Usually blissfully ignorant, Americans have donated $500-million in private funds to tsunami victims.
By SHANNON TAN
Published January 21, 2005
Before the tsunami, people would ask him whether Sri Lanka was part of India.
But after Dec. 26, concerned strangers would ask Yasodha Ratnasekera, a native of Sri Lanka, if he had relatives who were affected.
An American living in Russia donated $500 towards an upcoming golf tournament in Plant City to raise money for Sri Lankan tsunami victims. One woman in New Tampa showed up at 6:30 a.m. to help arrange donations, including her own, at a charity yard sale this month.
For a moment, the world seemed to get a little smaller.
"It kind of crossed every barrier there is - color, religion, race, old, young, everybody," said Ratnasekera, 26, a Wesley Chapel resident.
Americans, usually blissfully ignorant of the everyday plight of billions of non-Westerners, have been paying attention since the tsunami. Many now know of - and have sent money to - places they had never heard of before: Banda Aceh, Indonesia; Colombo, Sri Lanka; and Phuket, Thailand.
While the U.S. government has pledged $350-million in aid to the area, Americans have donated nearly half a billion dollars in private funds.
This involvement is more surprising considering Americans' lack of prior interest in the region. In 2002, only 11 percent of young adults could find Indonesia on a map, according to a National Geographic-Roper Global Geographic Literacy survey.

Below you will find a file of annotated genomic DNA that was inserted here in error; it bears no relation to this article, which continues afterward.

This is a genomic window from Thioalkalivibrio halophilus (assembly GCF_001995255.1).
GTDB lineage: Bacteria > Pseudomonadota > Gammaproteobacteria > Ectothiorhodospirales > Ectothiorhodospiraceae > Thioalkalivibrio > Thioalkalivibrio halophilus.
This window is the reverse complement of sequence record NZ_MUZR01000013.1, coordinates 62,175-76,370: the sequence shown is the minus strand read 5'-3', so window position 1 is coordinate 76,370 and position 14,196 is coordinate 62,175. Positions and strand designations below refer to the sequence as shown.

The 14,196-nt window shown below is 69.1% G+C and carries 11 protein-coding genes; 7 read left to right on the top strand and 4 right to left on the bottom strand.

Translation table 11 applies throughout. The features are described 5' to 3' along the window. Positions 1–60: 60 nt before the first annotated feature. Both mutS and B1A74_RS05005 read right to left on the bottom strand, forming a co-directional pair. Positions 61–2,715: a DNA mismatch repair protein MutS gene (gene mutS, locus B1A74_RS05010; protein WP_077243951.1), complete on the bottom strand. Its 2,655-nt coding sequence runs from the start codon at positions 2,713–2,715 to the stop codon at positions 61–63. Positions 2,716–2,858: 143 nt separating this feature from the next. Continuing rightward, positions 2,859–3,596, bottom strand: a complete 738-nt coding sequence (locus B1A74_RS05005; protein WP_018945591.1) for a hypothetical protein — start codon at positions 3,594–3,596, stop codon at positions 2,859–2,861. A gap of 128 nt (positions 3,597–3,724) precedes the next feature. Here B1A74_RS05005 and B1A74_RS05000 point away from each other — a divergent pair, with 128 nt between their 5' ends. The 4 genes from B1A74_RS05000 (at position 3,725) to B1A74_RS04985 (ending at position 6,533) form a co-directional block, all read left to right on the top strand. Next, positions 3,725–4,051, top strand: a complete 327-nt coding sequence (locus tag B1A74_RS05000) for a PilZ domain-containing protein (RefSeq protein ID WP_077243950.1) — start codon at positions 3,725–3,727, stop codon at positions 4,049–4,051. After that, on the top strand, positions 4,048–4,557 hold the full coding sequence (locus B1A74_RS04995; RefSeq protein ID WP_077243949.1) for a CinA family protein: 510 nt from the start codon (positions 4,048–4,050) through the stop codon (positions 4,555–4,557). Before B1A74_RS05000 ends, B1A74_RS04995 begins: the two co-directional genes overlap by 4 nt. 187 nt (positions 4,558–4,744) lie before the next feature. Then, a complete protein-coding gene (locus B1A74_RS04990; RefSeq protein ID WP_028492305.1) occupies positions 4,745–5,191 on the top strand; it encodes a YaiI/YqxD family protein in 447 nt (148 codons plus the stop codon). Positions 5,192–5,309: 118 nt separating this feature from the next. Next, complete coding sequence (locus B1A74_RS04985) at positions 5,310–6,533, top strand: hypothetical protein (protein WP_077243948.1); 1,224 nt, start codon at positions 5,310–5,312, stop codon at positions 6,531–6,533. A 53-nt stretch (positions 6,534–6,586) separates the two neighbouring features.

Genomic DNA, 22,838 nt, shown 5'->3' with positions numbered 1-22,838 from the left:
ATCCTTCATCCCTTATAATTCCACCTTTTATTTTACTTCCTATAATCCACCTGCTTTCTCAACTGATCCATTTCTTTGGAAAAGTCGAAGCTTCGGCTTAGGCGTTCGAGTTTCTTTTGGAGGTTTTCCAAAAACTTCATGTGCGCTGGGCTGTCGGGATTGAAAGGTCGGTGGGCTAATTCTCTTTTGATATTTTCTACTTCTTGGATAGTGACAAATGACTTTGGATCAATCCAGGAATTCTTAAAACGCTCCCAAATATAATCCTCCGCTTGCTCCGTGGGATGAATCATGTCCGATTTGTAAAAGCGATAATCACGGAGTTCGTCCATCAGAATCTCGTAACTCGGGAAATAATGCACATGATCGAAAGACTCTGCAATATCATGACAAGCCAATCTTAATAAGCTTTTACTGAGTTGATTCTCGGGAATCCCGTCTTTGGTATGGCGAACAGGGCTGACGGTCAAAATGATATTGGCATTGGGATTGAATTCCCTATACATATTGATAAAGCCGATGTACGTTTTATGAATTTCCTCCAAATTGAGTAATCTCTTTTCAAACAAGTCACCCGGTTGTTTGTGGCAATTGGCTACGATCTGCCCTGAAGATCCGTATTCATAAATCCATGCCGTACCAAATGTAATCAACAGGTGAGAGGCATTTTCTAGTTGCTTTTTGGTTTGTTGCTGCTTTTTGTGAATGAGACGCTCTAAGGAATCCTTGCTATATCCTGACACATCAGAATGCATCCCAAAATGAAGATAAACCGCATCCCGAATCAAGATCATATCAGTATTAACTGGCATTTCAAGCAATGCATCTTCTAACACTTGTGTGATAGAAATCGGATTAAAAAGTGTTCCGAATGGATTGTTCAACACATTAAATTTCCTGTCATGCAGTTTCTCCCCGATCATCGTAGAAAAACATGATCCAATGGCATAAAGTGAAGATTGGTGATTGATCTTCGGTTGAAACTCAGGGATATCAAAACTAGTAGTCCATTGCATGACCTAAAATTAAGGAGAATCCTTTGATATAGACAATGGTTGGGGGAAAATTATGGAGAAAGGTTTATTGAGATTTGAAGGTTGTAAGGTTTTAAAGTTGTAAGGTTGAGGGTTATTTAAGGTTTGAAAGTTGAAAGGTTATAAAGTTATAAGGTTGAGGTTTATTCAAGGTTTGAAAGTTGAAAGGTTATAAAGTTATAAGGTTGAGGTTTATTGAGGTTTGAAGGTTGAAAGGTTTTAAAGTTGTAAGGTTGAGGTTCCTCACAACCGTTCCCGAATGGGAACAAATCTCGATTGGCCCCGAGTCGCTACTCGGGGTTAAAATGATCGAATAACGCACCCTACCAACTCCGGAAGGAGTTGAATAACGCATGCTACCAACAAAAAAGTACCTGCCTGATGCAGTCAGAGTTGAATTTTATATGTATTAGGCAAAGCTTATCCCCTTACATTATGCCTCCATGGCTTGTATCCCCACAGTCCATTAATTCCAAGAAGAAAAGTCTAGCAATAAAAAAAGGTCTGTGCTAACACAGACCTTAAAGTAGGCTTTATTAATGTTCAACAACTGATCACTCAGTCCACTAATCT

Yet nearly six in 10 Americans closely followed news about the tsunami disaster, more than followed any other major foreign story over the past 17 years, a Pew Research Center for the People & the Press study found this month. The death of Princess Diana was a close second, followed by the opening of the Berlin Wall. The survey didn't count stories involving American troops or hostages.
"Even people who didn't even know there was a country called Sri Lanka, now I think pretty much everyone knows," said Vinita Witanachchi of New Tampa. "They won't think it's an exotic fruit."
It's hard to explain why this disaster grabbed Americans' attention. The scale of suffering across so many countries was one factor.
Teachers across the United States showed students where the devastated countries were on the map, and asked them to brainstorm ways to help.